International film festival honors Vietnamese director

15:10 | 02/03/2017 Society

Dang Nhat Minh recently received Licorne d’Or d’Honneur (Golden Unicorn Award) at the 36th Amiens International Film Festival (FIFAM) for his life-long contribution to filmmaking.

Parrallel to the awards ceremony, eight of his films were screened at the festival. Vietnamnews' reporter interviewed director Minh about his award.

Congratulations on the award. What can you tell us about it?

FIFAM 2016 is not an A-listed film festival like Cannes,Venice or Berlin. But it is globally recorgnised and has a 36-year history. About 19 years ago, Vietnamese filmmaker Khuong Me was honoured at FIFAM for making the first documentary about southern Vietnam’s resistance against the French colonialists.

I’m the second Vietnamese to be honoured in the motion picture category. When I went on stage to receive the trophy I said that this honour is not for me only but also for Vietnamese cinema.

How were your films received at the festival ?

It is the first time I am honoured with a programme showing my movies at a film festival, although they have been acclaimed at other international festivals. The movies include Thi Xa Trong Tam Tay (Town Within Reach) and Dung Dot (Don’t Burn). I made Thi Xa Trong Tam Tay about 33 years ago while Dung Dot is my latest one, six years ago. I didn’t know how the Amiens audience would receive the movies. It is great because more and more people are coming to the film shows.

What a pity that I could not attend the last show screening of Don’t Burn because I had to go to Paris to take a return flight. I asked Vietnamese overseas director Le Lam to meet and talk with the audience after the show.

When I came home I received an email from Lam. He wrote that many had watched all eight movies at the festival and asked him to send me their thanks. He wrote: "All your movies are humane and show a love of humanity. All of them are impressive, highlighting the suffering and sacrifice of the Vietnamese, which generate broad sympathy. Your stories reflect inner feelings. Your film aesthetics are beautiful and gentle. All characters in your movies are faithful and family-oriented."

Lam wrote to me that French audiences only know about Vietnamese cinema through three movies by Vietnamese-French director Tran Anh Hung and a few others by young filmmakers. Now they had a chance to see the eight movies at FIFAM 2016 and they discovered another aspect of Vietnamese cinema that they had not known before.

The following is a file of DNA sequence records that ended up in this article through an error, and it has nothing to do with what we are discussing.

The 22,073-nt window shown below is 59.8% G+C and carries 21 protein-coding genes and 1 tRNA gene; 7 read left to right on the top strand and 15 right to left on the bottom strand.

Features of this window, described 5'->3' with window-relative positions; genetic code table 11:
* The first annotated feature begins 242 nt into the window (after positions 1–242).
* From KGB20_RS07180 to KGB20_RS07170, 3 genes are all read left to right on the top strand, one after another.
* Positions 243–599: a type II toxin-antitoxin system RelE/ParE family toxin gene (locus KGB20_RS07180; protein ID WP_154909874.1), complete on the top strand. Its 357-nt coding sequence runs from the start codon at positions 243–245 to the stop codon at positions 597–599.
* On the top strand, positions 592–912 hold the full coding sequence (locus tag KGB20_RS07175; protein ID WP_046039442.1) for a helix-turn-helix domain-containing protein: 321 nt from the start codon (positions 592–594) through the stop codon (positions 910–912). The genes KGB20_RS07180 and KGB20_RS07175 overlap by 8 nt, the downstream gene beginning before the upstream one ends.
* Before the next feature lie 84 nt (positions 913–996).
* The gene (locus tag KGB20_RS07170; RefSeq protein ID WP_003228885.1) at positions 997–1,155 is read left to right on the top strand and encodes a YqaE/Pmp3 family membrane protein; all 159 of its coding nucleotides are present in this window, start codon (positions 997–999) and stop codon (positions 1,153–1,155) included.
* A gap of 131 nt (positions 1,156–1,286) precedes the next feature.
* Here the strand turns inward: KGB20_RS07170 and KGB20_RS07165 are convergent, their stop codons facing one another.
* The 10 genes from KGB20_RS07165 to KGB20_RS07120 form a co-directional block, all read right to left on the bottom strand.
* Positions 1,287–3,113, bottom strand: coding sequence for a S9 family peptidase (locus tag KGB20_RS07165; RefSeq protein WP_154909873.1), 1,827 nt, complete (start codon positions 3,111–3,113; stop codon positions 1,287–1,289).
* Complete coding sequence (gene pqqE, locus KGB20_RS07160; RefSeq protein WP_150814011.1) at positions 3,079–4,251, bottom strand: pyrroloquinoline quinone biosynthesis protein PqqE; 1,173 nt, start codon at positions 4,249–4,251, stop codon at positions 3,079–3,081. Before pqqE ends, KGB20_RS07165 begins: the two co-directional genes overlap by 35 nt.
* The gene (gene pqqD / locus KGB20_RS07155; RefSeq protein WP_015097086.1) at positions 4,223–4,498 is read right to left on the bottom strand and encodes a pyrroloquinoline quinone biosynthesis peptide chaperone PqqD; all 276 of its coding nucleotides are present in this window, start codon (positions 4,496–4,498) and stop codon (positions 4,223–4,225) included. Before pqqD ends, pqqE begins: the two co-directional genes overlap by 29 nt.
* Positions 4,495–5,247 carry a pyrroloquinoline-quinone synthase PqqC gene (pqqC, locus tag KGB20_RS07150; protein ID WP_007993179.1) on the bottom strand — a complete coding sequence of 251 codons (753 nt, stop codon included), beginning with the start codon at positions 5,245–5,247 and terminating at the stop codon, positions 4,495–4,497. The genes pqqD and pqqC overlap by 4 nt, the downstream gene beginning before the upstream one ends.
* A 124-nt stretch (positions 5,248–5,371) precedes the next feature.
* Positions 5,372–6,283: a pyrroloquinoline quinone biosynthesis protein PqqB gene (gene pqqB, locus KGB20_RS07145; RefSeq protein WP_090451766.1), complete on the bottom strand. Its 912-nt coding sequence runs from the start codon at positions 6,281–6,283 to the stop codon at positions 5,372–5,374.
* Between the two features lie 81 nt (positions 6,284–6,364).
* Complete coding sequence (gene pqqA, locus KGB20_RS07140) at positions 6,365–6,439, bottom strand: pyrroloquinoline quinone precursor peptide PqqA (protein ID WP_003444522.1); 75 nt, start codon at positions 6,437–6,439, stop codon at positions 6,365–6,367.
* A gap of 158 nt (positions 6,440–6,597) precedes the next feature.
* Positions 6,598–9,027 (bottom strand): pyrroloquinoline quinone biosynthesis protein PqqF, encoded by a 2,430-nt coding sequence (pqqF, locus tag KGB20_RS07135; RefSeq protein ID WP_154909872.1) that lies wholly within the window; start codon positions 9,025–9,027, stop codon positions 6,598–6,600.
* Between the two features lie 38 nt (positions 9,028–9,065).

"They said that the themes in your movies are more and more rare in modern society, and in the West, in particular. They regretted that their friends could not get to see the films. They hope you will return to Amiens and show your film programme again. A student with her friends from an art and theatre school in Amiens gave me a paper that she wrote and wants me to send it to you "It’s amazing. Thank you!"

"Many Amiens audiences told me that your film programme was a highlight and important event at FIFAM 2016. Many young filmmakers asked me whether I would screen your movies again. I will discuss this with the FIFAM organisation board".

Will this event promote Vietnamese cinema?

Of course, I hope there will be many Vietnamese directors honoured and their movies will be shown to French audiences. I want to thank director Lâm who introduced my films to FIFAM organisers.

Do you know why you are among the rare Vietnamese directors to be highly appreciated by international colleages? Is it because of your strong personal point of view?

Showing my eight movies in Amiens was a way to see whether the movies had weathered the test of time. Luckily they were warmly received as if they had just been made yesterday. The movie Hanoi’s Winter in 1946 made me a litle nervous because it is sensitive in terms of the historic events between with France. But, in fact, the movie was welcomed by French audiences.

What do you think about contemporary Vietnamese cinema?

There are many Vietnamese movies with different themes being produced. But my personal opinion is that Vietnamese movies don’t have an ideology. The cinema industry is operating in accordance with the general rule of society. I have a feeling that my movies being shown in Amiens are antiques. Luckily they are still favoured.

When will you make your next movie?

At present I have five completed scripts in my desk drawer, which are waiting for financial support. I believe I will have an opportunity to make more films.

Theo VOV